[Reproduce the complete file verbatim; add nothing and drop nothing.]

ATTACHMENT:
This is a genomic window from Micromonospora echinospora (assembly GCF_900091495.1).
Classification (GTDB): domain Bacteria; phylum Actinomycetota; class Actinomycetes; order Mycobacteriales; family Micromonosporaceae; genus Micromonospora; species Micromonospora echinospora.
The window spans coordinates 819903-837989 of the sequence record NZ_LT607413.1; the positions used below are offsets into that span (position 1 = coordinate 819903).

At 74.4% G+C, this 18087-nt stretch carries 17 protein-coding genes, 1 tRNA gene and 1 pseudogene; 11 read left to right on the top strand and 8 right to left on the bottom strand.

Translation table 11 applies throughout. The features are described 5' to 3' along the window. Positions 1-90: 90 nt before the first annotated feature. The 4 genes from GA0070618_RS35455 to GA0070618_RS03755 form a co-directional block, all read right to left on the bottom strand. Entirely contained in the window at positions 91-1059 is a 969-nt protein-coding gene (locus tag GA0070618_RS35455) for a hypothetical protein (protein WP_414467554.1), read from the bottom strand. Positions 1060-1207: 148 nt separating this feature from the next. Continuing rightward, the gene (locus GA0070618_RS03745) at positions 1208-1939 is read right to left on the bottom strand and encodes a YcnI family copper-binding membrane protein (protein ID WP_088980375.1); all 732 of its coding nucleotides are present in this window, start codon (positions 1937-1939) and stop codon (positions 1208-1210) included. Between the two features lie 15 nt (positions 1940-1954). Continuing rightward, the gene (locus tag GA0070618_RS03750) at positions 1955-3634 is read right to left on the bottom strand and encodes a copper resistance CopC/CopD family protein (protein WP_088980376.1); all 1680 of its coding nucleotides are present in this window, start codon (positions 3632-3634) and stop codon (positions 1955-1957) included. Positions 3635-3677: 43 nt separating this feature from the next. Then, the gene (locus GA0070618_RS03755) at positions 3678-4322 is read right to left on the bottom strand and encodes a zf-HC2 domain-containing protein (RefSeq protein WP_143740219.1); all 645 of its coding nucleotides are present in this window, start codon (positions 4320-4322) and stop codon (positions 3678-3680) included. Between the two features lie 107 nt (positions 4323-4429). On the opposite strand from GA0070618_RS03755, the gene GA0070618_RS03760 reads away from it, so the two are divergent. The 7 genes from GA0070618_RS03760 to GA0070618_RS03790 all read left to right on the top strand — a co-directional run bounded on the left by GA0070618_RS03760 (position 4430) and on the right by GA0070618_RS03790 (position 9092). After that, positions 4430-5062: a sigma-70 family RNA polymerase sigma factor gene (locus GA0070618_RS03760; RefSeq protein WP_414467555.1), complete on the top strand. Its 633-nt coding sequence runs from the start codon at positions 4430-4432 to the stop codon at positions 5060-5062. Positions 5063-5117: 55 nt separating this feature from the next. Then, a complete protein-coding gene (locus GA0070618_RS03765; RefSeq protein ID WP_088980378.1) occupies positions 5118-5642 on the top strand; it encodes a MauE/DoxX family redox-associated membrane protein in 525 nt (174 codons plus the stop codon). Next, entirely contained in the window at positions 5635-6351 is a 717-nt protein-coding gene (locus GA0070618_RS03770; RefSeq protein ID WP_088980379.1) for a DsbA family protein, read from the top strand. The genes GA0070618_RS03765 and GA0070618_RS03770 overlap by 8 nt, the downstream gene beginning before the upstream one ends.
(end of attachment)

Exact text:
This is a genomic window from Micromonospora echinospora (assembly GCF_900091495.1).
Classification (GTDB): domain Bacteria; phylum Actinomycetota; class Actinomycetes; order Mycobacteriales; family Micromonosporaceae; genus Micromonospora; species Micromonospora echinospora.
The window spans coordinates 819903-837989 of the sequence record NZ_LT607413.1; the positions used below are offsets into that span (position 1 = coordinate 819903).

At 74.4% G+C, this 18087-nt stretch carries 17 protein-coding genes, 1 tRNA gene and 1 pseudogene; 11 read left to right on the top strand and 8 right to left on the bottom strand.

Translation table 11 applies throughout. The features are described 5' to 3' along the window. Positions 1-90: 90 nt before the first annotated feature. The 4 genes from GA0070618_RS35455 to GA0070618_RS03755 form a co-directional block, all read right to left on the bottom strand. Entirely contained in the window at positions 91-1059 is a 969-nt protein-coding gene (locus tag GA0070618_RS35455) for a hypothetical protein (protein WP_414467554.1), read from the bottom strand. Positions 1060-1207: 148 nt separating this feature from the next. Continuing rightward, the gene (locus GA0070618_RS03745) at positions 1208-1939 is read right to left on the bottom strand and encodes a YcnI family copper-binding membrane protein (protein ID WP_088980375.1); all 732 of its coding nucleotides are present in this window, start codon (positions 1937-1939) and stop codon (positions 1208-1210) included. Between the two features lie 15 nt (positions 1940-1954). Continuing rightward, the gene (locus tag GA0070618_RS03750) at positions 1955-3634 is read right to left on the bottom strand and encodes a copper resistance CopC/CopD family protein (protein WP_088980376.1); all 1680 of its coding nucleotides are present in this window, start codon (positions 3632-3634) and stop codon (positions 1955-1957) included. Positions 3635-3677: 43 nt separating this feature from the next. Then, the gene (locus GA0070618_RS03755) at positions 3678-4322 is read right to left on the bottom strand and encodes a zf-HC2 domain-containing protein (RefSeq protein WP_143740219.1); all 645 of its coding nucleotides are present in this window, start codon (positions 4320-4322) and stop codon (positions 3678-3680) included. Between the two features lie 107 nt (positions 4323-4429). On the opposite strand from GA0070618_RS03755, the gene GA0070618_RS03760 reads away from it, so the two are divergent. The 7 genes from GA0070618_RS03760 to GA0070618_RS03790 all read left to right on the top strand — a co-directional run bounded on the left by GA0070618_RS03760 (position 4430) and on the right by GA0070618_RS03790 (position 9092). After that, positions 4430-5062: a sigma-70 family RNA polymerase sigma factor gene (locus GA0070618_RS03760; RefSeq protein WP_414467555.1), complete on the top strand. Its 633-nt coding sequence runs from the start codon at positions 4430-4432 to the stop codon at positions 5060-5062. Positions 5063-5117: 55 nt separating this feature from the next. Then, a complete protein-coding gene (locus GA0070618_RS03765; RefSeq protein ID WP_088980378.1) occupies positions 5118-5642 on the top strand; it encodes a MauE/DoxX family redox-associated membrane protein in 525 nt (174 codons plus the stop codon). Next, entirely contained in the window at positions 5635-6351 is a 717-nt protein-coding gene (locus GA0070618_RS03770; RefSeq protein ID WP_088980379.1) for a DsbA family protein, read from the top strand. The genes GA0070618_RS03765 and GA0070618_RS03770 overlap by 8 nt, the downstream gene beginning before the upstream one ends.